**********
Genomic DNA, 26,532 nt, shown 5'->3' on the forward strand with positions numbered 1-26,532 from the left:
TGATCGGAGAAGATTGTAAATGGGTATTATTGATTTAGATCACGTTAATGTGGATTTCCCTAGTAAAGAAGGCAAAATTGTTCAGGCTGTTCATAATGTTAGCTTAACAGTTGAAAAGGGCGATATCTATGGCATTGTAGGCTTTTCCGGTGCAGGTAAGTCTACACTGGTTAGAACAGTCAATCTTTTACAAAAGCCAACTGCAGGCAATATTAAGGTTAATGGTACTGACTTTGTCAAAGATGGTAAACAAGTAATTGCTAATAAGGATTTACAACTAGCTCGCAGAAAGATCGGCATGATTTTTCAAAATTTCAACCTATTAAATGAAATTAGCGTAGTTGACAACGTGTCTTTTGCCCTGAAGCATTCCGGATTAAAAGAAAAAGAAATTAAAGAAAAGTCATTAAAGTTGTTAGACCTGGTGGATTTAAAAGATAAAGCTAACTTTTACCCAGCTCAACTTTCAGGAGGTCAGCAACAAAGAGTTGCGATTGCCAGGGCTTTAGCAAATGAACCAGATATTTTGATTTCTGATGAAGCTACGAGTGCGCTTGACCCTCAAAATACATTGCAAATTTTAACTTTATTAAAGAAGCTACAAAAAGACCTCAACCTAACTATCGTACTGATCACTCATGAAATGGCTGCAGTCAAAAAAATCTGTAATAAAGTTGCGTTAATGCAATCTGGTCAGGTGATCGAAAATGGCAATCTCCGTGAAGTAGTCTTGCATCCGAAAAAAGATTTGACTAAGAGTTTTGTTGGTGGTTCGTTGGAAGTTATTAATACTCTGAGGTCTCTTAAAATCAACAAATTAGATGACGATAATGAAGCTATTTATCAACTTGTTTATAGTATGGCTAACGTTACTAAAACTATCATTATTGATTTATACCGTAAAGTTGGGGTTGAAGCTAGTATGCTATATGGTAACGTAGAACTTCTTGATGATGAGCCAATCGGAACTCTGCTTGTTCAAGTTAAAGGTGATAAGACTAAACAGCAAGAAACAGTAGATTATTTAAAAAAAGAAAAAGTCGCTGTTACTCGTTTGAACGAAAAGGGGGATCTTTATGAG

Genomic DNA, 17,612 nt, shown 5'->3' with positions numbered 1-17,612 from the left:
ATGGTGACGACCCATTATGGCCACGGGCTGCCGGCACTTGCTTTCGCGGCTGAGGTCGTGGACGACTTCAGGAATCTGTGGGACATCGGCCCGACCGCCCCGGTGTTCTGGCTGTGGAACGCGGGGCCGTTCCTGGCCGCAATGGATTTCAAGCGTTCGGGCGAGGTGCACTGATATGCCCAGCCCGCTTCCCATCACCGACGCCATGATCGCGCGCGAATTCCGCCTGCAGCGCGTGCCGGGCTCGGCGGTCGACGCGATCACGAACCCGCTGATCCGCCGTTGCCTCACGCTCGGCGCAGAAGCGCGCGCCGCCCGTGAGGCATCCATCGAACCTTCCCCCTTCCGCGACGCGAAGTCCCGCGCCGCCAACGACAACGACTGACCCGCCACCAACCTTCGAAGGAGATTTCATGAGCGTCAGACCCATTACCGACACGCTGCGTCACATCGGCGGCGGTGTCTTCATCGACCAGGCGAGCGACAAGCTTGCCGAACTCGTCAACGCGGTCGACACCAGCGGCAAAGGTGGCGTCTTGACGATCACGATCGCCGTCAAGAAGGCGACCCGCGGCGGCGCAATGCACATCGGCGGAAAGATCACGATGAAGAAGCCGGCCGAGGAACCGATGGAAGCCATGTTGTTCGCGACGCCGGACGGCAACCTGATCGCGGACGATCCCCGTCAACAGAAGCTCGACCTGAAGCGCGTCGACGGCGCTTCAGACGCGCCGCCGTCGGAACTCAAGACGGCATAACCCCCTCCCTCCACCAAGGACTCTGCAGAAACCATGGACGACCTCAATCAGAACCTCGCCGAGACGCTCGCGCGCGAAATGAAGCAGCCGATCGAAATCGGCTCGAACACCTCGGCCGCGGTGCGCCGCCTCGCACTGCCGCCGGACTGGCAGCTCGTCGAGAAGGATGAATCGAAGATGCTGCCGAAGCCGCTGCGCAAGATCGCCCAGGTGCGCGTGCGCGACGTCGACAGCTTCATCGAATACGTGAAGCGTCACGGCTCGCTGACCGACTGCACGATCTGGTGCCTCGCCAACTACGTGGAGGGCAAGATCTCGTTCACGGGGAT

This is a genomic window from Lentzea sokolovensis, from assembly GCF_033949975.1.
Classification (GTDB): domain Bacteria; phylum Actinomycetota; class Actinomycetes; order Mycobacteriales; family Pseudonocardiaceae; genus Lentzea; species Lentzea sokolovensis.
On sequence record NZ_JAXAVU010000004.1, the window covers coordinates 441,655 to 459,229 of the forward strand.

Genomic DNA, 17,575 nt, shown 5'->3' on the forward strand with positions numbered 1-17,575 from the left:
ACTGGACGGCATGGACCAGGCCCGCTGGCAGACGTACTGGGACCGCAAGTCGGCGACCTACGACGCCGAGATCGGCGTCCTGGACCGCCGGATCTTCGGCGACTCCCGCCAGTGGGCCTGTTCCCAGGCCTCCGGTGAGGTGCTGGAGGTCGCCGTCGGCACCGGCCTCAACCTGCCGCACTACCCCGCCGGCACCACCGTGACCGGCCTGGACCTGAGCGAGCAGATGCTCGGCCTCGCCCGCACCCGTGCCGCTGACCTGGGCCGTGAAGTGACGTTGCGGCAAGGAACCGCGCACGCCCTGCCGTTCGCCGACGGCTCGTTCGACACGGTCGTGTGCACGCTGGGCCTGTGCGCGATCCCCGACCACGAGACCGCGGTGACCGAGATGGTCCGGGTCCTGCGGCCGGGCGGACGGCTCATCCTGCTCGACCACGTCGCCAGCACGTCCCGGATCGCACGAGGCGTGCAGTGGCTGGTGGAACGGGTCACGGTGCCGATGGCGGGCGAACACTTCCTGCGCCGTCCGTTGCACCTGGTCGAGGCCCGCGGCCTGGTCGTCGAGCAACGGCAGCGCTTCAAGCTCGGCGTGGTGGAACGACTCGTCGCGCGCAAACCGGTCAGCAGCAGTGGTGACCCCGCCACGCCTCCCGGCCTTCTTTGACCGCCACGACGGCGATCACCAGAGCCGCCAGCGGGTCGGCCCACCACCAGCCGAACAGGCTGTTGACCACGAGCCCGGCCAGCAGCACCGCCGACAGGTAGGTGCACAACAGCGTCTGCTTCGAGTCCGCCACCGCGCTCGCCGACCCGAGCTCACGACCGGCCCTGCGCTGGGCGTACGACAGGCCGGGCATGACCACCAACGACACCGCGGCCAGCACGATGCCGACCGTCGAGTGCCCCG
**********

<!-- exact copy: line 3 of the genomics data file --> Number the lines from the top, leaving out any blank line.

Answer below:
Genomic DNA, 17,612 nt, shown 5'->3' with positions numbered 1-17,612 from the left: